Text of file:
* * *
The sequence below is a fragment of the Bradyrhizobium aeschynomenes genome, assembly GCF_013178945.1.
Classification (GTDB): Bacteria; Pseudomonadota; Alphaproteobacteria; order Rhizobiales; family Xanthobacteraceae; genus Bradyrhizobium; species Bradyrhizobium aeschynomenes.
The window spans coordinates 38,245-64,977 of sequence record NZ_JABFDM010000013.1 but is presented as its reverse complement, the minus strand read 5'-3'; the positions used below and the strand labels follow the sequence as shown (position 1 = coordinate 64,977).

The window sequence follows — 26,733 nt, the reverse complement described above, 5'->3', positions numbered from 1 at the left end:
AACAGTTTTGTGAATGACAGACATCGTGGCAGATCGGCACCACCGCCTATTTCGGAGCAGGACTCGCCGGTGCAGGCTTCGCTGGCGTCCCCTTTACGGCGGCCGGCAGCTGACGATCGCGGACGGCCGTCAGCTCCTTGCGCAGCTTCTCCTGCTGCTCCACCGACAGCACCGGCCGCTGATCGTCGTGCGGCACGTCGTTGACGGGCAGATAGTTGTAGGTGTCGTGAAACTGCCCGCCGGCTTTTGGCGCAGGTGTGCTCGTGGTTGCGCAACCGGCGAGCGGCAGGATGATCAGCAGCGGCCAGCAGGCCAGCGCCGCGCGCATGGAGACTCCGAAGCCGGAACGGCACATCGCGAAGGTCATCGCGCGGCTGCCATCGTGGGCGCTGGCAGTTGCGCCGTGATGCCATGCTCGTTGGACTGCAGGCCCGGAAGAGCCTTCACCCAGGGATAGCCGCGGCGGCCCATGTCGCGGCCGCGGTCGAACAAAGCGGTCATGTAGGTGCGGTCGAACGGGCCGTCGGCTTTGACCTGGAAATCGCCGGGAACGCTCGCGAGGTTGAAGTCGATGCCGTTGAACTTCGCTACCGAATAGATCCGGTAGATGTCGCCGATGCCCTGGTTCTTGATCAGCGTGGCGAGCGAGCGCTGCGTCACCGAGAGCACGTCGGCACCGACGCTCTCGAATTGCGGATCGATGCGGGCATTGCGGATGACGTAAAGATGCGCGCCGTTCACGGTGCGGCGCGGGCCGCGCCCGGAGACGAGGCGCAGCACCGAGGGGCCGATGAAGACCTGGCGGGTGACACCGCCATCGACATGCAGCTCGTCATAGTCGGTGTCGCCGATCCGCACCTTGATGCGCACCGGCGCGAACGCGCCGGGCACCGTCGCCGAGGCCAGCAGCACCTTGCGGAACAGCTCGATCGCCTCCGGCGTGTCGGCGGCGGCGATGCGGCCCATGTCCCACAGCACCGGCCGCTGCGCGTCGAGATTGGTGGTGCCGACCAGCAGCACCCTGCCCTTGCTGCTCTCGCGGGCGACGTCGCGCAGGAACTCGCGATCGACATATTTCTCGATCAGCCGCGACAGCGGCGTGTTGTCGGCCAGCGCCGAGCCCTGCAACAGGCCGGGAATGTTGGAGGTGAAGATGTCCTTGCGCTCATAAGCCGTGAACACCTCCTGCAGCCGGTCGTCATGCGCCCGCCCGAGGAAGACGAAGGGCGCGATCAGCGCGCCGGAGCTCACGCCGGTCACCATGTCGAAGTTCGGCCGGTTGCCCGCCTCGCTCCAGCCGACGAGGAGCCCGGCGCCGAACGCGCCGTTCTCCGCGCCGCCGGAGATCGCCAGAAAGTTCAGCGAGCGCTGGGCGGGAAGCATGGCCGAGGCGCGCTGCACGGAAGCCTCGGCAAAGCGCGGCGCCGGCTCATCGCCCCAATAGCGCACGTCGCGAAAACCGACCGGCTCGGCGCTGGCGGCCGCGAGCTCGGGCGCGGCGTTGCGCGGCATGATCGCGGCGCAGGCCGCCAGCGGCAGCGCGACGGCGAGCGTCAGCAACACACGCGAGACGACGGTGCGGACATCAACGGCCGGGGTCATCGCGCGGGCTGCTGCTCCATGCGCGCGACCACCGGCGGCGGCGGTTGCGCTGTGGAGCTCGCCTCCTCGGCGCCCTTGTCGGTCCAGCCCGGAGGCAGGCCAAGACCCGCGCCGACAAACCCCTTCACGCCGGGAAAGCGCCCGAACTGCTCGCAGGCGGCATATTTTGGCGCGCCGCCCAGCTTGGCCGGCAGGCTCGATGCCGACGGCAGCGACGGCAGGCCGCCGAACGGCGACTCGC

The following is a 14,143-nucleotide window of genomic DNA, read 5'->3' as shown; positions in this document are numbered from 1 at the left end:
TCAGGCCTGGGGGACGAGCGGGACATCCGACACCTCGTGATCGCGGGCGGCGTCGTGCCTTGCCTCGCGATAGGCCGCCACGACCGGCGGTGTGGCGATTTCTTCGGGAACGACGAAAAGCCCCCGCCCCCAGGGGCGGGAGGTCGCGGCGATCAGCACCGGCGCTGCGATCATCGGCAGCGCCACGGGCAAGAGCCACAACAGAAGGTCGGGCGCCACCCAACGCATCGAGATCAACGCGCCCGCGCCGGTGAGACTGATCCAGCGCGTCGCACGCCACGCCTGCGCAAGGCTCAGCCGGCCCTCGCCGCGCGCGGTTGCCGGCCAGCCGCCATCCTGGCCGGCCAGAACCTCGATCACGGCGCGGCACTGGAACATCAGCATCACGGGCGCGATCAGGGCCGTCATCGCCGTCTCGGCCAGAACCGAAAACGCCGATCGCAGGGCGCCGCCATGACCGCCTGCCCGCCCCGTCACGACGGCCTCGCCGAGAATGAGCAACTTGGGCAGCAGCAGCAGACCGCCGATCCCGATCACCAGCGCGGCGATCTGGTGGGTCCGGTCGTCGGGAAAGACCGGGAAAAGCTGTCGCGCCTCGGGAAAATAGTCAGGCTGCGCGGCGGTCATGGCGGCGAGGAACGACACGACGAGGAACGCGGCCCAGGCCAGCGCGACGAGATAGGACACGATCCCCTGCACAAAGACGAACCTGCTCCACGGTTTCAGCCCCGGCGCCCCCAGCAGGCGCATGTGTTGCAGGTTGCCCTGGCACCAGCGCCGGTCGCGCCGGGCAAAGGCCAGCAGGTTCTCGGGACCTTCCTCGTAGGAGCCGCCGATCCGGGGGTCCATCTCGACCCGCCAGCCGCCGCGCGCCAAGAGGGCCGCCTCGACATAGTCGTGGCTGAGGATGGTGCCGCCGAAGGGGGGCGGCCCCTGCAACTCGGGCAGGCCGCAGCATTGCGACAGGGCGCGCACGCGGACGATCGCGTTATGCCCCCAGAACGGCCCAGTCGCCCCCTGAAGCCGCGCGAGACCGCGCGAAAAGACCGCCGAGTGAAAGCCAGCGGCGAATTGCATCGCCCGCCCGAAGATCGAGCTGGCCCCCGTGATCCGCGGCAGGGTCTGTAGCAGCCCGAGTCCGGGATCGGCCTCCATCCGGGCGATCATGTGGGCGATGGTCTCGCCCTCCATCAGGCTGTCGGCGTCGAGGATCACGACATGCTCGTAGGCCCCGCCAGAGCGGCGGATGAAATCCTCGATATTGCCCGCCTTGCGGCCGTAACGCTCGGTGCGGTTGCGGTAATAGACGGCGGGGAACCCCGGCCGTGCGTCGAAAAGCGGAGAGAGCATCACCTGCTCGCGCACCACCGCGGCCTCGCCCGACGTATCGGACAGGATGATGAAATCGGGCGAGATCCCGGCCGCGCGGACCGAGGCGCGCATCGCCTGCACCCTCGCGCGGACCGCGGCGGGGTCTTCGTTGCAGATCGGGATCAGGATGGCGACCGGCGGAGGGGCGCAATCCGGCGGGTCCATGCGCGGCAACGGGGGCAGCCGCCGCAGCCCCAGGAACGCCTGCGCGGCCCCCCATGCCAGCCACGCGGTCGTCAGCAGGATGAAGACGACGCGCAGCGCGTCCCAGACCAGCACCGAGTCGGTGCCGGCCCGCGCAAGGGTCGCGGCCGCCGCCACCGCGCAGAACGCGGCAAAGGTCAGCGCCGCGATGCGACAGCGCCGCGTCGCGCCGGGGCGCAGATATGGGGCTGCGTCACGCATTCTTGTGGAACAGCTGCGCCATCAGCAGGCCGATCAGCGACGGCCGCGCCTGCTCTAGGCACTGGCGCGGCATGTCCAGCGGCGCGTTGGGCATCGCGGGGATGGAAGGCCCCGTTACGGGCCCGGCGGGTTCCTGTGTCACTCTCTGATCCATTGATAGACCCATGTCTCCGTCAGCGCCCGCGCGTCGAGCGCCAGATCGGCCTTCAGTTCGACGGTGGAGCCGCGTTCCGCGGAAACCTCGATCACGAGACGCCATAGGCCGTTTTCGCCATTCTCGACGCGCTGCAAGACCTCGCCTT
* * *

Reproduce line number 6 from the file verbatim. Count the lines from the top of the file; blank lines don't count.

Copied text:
The following is a 14,143-nucleotide window of genomic DNA, read 5'->3' as shown; positions in this document are numbered from 1 at the left end: